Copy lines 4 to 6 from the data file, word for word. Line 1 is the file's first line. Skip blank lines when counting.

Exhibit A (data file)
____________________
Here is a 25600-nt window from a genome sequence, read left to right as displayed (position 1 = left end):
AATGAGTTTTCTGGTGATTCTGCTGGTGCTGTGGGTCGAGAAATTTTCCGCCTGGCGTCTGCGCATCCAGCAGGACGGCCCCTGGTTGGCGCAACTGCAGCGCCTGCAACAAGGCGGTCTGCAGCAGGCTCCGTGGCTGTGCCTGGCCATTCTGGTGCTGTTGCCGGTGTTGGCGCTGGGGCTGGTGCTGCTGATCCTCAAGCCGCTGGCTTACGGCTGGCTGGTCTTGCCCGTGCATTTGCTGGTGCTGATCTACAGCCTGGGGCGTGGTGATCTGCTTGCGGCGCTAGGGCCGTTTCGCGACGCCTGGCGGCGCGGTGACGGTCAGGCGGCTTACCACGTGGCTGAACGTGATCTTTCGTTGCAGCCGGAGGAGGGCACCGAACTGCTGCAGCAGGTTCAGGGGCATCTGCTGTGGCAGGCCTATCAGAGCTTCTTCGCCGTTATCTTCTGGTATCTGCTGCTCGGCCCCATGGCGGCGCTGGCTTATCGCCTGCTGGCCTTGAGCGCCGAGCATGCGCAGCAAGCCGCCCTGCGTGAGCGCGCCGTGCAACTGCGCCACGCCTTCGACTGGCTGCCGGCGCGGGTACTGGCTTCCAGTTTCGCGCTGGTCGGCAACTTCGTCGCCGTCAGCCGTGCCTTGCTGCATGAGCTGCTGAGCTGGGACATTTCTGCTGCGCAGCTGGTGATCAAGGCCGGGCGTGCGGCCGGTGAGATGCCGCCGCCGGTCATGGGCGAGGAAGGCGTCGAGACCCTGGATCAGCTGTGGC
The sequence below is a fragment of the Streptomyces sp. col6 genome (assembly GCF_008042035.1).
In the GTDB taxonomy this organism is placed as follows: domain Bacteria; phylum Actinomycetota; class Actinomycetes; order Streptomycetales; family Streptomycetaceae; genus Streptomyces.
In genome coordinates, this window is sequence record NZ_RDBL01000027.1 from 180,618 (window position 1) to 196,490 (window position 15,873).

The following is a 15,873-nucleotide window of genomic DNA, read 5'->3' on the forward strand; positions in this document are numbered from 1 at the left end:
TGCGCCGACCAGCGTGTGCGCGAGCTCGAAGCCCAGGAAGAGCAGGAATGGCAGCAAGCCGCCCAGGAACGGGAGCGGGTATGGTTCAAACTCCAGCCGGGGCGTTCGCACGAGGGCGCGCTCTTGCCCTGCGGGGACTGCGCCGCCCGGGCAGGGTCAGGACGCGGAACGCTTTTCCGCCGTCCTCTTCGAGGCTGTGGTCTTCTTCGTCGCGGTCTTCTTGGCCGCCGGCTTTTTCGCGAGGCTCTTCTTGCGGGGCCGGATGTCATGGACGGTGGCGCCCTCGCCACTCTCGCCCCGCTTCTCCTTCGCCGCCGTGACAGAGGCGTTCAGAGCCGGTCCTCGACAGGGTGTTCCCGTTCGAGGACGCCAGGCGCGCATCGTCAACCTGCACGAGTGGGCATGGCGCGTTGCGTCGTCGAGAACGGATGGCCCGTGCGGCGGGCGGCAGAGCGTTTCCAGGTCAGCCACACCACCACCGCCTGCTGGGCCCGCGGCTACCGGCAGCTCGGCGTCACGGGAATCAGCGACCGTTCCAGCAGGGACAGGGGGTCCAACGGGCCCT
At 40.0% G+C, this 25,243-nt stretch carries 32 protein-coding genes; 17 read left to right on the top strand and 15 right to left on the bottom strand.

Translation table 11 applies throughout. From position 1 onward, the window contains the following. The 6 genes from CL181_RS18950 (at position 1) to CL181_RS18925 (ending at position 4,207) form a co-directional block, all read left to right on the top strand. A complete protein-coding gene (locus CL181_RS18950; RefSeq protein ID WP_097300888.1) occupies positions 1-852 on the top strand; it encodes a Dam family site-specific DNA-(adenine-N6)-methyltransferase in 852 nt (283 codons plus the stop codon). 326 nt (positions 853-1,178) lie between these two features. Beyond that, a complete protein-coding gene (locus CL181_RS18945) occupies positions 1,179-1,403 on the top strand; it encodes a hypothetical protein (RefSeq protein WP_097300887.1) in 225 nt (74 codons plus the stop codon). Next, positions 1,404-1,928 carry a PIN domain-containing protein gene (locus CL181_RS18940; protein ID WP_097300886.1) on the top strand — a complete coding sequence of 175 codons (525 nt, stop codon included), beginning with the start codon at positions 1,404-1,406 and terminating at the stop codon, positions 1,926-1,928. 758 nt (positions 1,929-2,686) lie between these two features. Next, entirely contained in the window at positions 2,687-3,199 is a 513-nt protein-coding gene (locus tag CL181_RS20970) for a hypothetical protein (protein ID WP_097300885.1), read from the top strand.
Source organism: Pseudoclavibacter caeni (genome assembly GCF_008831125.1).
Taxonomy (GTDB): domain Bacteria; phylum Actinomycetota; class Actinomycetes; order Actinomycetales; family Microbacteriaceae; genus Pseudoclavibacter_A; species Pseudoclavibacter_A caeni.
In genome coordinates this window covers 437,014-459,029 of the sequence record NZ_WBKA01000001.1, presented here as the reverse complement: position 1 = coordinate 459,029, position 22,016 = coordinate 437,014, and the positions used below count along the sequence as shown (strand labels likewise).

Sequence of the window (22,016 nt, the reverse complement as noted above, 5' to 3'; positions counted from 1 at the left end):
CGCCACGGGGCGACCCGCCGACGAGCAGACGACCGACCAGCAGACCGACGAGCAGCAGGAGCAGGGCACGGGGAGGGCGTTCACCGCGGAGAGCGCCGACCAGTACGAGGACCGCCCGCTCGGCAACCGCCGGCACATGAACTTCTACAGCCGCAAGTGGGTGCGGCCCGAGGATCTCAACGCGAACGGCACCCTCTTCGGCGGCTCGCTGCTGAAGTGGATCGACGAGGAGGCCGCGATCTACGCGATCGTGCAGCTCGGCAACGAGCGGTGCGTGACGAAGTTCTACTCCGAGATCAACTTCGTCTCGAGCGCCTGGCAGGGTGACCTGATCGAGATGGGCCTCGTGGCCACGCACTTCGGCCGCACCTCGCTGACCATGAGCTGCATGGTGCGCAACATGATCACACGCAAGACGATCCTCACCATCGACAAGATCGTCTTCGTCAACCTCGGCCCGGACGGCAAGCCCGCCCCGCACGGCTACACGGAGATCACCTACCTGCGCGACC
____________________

In the GTDB taxonomy this organism is placed as follows: domain Bacteria; phylum Actinomycetota; class Actinomycetes; order Streptomycetales; family Streptomycetaceae; genus Streptomyces.
In genome coordinates, this window is sequence record NZ_RDBL01000027.1 from 180,618 (window position 1) to 196,490 (window position 15,873).

The following is a 15,873-nucleotide window of genomic DNA, read 5'->3' on the forward strand; positions in this document are numbered from 1 at the left end: